As with many other activities that can benefit closeness, including sports and dance (Mueller, Agamanolis & Picard, 2003), what is key to Launay’s research is that the origins of group music making may mean singing helps create bonds much quicker than other activities. This is a promising step in the research field and if one were to create a perfect tool for social bonding, music might be it.

If you or someone you know is suffering from loneliness, then it may be worth investigating what opportunities exist locally for group singing. There is a growing culture of community choirs and charities – including the Popchoir featured in some of Launay’s research, and the National Association of Choirs.

Blog by Saoirse Finn, Marie Raae, Thomas Baker

This blog was written following Dr Jacques Launay’s presentation to Goldsmiths’ Music, Mind and Brain students on 6th December 2015 as part of the ‘Invited Speaker’ series.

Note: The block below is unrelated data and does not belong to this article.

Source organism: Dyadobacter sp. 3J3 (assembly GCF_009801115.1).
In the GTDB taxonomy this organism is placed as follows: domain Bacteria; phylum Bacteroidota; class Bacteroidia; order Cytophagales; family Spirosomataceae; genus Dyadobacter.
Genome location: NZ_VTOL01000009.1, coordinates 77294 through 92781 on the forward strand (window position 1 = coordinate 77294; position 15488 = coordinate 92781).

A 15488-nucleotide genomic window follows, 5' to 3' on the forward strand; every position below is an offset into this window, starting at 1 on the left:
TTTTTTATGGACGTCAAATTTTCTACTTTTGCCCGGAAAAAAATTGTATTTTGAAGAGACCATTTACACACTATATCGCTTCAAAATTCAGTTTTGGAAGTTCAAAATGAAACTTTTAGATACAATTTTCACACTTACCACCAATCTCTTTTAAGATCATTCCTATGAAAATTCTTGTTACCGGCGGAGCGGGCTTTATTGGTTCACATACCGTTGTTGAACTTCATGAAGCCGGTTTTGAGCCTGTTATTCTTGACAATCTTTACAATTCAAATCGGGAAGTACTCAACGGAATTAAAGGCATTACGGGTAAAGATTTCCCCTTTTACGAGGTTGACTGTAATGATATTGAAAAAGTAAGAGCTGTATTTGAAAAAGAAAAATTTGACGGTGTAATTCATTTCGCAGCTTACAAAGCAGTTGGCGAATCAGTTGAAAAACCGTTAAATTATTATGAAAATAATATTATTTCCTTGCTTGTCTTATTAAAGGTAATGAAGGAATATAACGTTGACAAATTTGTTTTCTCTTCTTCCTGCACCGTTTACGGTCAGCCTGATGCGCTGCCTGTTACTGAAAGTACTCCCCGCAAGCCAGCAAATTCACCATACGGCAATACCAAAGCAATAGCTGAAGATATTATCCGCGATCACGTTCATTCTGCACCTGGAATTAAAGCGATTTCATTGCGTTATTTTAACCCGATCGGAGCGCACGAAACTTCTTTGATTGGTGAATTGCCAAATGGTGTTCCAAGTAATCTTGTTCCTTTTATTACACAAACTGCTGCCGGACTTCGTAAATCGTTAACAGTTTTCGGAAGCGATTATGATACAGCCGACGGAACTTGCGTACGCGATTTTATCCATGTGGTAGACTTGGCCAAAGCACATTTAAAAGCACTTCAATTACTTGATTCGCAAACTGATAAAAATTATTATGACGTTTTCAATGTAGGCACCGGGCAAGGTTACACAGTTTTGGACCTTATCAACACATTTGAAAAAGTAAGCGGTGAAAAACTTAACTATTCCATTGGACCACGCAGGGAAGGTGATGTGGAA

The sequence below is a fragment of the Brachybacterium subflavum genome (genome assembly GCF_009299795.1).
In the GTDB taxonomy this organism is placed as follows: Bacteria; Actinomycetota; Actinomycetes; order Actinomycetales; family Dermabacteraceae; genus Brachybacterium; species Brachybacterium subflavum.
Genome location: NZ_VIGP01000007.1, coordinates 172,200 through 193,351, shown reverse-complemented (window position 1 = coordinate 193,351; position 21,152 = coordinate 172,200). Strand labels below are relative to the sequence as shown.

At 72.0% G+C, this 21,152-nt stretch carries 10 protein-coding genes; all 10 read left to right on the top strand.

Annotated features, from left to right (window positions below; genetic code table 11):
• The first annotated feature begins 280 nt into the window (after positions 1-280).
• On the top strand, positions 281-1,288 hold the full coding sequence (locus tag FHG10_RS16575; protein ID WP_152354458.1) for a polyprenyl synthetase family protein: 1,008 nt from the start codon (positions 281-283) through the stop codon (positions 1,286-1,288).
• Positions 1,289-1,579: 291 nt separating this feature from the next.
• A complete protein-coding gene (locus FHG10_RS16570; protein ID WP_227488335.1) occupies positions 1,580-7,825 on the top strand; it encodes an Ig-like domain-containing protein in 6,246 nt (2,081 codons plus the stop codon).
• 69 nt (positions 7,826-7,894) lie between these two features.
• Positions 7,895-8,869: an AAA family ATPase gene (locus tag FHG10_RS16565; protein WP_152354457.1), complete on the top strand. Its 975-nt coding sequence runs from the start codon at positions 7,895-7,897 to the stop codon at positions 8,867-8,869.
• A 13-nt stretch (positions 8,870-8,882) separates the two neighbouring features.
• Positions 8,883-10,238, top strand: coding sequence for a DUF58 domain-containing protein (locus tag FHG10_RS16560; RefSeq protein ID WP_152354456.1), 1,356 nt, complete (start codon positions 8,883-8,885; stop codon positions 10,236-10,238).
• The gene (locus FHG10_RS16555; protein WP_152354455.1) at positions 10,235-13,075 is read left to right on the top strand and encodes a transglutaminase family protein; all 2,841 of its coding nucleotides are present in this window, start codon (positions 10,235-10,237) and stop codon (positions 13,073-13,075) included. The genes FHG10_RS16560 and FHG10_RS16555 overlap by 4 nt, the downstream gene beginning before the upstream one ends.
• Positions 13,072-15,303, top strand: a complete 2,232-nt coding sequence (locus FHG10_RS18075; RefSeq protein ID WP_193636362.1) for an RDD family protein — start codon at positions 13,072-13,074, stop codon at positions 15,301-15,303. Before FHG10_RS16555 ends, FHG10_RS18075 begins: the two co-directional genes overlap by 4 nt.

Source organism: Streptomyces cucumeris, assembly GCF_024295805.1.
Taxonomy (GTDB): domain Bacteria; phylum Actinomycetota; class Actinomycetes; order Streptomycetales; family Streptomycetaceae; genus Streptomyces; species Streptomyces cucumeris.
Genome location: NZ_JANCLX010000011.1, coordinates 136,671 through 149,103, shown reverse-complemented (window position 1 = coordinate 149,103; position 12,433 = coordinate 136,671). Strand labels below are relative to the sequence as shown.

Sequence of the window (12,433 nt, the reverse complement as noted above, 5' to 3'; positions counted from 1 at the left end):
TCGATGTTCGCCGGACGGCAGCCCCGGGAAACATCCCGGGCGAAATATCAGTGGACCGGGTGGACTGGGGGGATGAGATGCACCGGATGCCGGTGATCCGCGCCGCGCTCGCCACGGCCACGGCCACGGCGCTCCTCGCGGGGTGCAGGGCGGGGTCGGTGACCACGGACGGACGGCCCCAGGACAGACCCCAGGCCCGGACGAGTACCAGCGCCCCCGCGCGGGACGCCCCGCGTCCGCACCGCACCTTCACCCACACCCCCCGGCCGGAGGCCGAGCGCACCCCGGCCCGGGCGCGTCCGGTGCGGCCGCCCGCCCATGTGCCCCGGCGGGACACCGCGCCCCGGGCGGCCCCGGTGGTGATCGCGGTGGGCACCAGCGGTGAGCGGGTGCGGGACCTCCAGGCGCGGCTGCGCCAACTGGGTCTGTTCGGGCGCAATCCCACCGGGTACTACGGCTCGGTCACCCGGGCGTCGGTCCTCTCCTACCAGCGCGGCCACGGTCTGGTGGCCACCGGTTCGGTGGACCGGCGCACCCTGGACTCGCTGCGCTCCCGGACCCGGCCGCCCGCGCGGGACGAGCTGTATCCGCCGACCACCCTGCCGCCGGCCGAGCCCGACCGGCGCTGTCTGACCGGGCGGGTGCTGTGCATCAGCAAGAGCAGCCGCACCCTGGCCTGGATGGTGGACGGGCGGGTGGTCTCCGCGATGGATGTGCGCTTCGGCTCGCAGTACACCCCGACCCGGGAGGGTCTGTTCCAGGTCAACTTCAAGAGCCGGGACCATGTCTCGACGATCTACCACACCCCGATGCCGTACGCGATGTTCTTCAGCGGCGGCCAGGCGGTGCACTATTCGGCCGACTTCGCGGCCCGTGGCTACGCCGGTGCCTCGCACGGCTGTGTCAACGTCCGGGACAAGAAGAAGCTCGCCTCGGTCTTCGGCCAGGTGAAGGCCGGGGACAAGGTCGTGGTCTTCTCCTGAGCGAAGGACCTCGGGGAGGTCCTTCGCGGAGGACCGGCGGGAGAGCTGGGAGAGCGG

For more details on the Music, Mind and Brain MSc, please visit:



Cacioppo, J. T., & Patrick, W. (2008). Loneliness: Human nature and the need for social connection. WW Norton & Company.

DeNora, T. (2015). Music Asylums: Wellbeing through music in everyday life. Ashgate Publishing, Ltd..

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Hodges, D. A., & Sebald, D. C. (2011). Music in the human experience: An introduction to music psychology (pp. 178-190). New York: Routledge.

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Weinstein, D., Launay, J., Pearce, E., Dunbar, R. I., & Stewart, L. (2015). Singing and social bonding: changes in connectivity and pain threshold as a function of group size. Evolution and Human Behavior.

Wolf, W., Launay, J., & Dunbar, R. I. (2015). Joint attention, shared goals, and social bonding. British Journal of Psychology.